Michel Marcel Navratil was a Second Class passenger of the Titanic. He survived the sinking.

He boarded the Titanic at Southampton with his father, Michel, and brother Edmond. They were travelling under the assumed name of Hoffman. Mr. Navratil had stolen the boys from his estranged wife, Marcelle.

During the voyage the boys were looked after once by Bertha Lehmann, a Swiss girl who spoke French but no English, while their father played cards for a few hours. It was the only time he let them out of his sight.

Michel recalled the voyage in an interview:

"A magnifacent [sic] ship!...I remember looking down the length of the hull - the ship looked splended [sic]. My brother and I played on the forward deck and were thrilled to be there. One morning, my father, my brother, and I were eating eggs in the second-class dinning [sic] room. The sea was stunning. My feeling was one of total and utter well-being."

Later, he described the events on the night of the sinking:

"My father entered our cabin where we were sleeping. He dressed me very warmly and took me in his arms. A stranger did the same for my brother. When I think of it now, I am very moved. They knew they were going to die."

The boys were taken up to the boat deck where they were put in Collapsible D, the last boat to be launched. Michel, Jr., recalled that just before placing him in the boat, his father gave a final message:

"My child, when your mother comes for you, as she surely will, tell her that I loved her dearly and still do. Tell her I expected her to follow us, so that we might all live happily together in the peace and freedom of the New World."
    - Michel Navratil

He continued to describe his experiences in the lifeboat:

"I don't recall being afraid, I remember the pleasure, really, of going plop! into the life-boat. We ended up next to the daughter of an American banker who managed to save her dog - no one objected. There were vast diffrences [sic] of people's wealth on the ship, and I realized later that if we hadn't been in second-class, we'd of [sic] died. The people who came out alive often cheated and were aggressive, the honest didn't stand a chance.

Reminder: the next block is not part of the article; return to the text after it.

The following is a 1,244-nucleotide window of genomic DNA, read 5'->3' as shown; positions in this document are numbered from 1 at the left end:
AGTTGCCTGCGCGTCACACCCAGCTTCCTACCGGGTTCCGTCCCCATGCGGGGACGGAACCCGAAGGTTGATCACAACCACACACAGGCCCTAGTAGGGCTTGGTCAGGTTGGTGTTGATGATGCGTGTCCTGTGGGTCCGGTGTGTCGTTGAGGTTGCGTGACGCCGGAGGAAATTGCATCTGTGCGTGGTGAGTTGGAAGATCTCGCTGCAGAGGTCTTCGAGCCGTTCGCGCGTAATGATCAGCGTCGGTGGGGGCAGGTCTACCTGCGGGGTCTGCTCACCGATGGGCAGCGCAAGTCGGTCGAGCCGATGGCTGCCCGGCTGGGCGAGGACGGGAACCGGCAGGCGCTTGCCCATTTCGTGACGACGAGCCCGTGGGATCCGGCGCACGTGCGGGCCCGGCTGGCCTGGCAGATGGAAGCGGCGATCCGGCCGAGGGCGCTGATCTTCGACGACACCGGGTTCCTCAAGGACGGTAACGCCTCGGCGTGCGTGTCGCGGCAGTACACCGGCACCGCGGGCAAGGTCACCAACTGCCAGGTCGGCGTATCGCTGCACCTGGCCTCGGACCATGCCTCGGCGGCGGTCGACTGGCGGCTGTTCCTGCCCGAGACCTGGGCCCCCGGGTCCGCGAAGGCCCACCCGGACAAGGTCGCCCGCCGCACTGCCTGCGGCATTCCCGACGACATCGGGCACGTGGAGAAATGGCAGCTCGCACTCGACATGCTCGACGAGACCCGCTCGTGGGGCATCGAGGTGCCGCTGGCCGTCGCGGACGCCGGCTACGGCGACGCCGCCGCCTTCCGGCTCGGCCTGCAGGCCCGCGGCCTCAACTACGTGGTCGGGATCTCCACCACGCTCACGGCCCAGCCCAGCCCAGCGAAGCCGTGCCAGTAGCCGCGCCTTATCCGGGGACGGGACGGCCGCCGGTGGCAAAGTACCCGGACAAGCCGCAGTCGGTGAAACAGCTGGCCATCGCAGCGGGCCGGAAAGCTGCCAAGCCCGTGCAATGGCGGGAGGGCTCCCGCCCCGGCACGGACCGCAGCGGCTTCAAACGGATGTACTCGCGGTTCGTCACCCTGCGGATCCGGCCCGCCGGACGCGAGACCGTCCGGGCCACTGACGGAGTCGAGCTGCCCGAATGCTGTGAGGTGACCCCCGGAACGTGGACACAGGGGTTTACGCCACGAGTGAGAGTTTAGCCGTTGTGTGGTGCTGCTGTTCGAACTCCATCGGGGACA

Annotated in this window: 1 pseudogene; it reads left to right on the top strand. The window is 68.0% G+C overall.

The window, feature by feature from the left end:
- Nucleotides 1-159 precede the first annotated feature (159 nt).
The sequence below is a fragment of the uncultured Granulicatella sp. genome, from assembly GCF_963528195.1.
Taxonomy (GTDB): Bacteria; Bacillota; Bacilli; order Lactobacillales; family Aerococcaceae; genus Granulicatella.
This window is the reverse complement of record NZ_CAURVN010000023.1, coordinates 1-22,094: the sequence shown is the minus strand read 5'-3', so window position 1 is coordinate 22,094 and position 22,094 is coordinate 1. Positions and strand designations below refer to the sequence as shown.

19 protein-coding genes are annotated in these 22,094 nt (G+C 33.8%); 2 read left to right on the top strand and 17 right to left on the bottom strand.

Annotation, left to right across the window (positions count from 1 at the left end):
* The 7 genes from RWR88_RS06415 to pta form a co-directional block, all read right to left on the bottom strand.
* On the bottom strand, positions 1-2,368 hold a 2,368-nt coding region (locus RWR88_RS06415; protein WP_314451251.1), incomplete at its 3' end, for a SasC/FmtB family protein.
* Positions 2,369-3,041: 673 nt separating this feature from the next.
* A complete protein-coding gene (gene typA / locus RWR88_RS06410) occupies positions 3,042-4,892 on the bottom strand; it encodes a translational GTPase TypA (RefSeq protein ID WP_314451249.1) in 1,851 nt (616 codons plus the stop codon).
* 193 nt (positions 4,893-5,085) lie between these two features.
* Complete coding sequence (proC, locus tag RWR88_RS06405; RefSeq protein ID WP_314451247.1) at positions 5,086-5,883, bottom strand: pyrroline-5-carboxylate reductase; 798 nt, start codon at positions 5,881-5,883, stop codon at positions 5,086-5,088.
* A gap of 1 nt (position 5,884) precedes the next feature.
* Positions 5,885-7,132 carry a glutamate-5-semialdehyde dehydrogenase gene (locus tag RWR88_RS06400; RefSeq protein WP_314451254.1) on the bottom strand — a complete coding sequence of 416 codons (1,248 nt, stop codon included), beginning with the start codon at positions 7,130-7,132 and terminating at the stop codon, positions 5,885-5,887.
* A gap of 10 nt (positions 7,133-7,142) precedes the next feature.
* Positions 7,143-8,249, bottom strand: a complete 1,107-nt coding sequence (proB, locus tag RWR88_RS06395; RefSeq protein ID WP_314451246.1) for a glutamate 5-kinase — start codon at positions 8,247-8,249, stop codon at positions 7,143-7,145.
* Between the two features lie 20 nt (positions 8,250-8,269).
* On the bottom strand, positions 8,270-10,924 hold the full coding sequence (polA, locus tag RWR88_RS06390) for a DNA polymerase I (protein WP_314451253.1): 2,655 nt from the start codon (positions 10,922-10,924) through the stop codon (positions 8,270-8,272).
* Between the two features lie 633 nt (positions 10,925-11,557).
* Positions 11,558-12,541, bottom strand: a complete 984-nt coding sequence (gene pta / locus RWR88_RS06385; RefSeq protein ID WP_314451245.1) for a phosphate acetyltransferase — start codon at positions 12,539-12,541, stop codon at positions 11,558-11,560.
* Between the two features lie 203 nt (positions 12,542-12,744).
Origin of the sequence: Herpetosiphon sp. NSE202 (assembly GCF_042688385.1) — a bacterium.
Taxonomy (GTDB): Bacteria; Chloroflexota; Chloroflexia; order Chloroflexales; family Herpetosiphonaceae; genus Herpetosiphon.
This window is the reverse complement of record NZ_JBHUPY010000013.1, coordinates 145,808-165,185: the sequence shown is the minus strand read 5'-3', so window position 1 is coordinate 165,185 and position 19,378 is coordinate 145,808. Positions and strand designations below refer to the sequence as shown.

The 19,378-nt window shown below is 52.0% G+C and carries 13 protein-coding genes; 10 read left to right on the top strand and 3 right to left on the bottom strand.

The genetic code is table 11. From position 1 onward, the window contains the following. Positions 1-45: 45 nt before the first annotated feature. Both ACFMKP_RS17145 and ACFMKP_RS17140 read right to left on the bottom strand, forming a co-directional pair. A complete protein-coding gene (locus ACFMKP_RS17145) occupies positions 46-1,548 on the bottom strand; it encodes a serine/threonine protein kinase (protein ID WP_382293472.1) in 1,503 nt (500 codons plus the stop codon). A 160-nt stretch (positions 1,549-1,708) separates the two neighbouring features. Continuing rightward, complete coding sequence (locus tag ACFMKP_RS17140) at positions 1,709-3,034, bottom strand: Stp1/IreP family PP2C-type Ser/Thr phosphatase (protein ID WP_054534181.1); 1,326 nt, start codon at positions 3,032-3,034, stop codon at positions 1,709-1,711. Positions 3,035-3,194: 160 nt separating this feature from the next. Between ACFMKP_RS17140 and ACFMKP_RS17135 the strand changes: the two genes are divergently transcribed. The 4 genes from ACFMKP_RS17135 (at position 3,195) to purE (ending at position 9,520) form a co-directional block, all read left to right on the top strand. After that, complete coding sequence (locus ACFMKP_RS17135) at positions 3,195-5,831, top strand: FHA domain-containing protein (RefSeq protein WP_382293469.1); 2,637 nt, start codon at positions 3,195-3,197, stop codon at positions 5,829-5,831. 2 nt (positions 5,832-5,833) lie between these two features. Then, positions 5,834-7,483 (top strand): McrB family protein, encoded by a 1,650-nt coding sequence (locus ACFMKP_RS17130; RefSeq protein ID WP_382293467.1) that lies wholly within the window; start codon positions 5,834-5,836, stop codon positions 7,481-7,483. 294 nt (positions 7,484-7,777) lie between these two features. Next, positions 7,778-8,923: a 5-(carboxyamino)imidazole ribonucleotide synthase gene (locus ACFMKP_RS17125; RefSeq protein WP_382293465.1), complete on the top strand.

We had our back to Titanic and went to sleep. The next morning, I saw
Carpathia on the horizon. I was hauled abord [sic] in a burlap bag. I thought it was extreamly [sic] incorrect to be in a burlap bag!""

Aboard the Carpathia, the boys, unable to speak English, were dubbed the Orphans of the Titanic, when they turned out to be the only children who remained unclaimed by an adult. First Class survivor Margaret Hays agreed to care for them at her New York home (304 West 83rd Street) until family members could be contacted.

Marcelle, recognized her boys from newspaper stories and was brought over to America by the White Star Line where she was reunited with them on May 16th.

They sailed back to France on the Oceanic.

Michel went to university where he married a fellow student in 1933. He went on to earn his doctarate, becoming a professor of psychology. In 1987, he returned to the U.S. for the first time since 1912 to mark the 75th anniversary of the sinking. The last living male survivor, he lived in Montpellier, near Nice, France. On August 27th, 1996; he visited his father's grave for the first time in 84 years.

Michel died on January 30th, 2001 at the age of 92.

In Popular Culture[edit | edit source]

S.O.S Titanic (1979)[edit | edit source]

Michel Navratil in S.O.S. Titanic

Michel Navratil has appeared several times on S.O.S. Titanic. He and his brother were escorted by his father to one of the lifeboat, his father was not allowed to accompany them by an officer, first class passenger Irene Harris carried Edmond and stopped Michel who was trying to get out of the lifeboat, his father said goodbye to his children in French, making Irene didn't understand what he was saying.

Michel stares in horror as the Titanic has completely gone, while his father is still on the ship. Michel and Edmond were pulled onto the RMS Carpathia using a canvas bag. On the Carpathia, he and Edmond played with Edith Louise Rosenbaum's "Lucky Pig".

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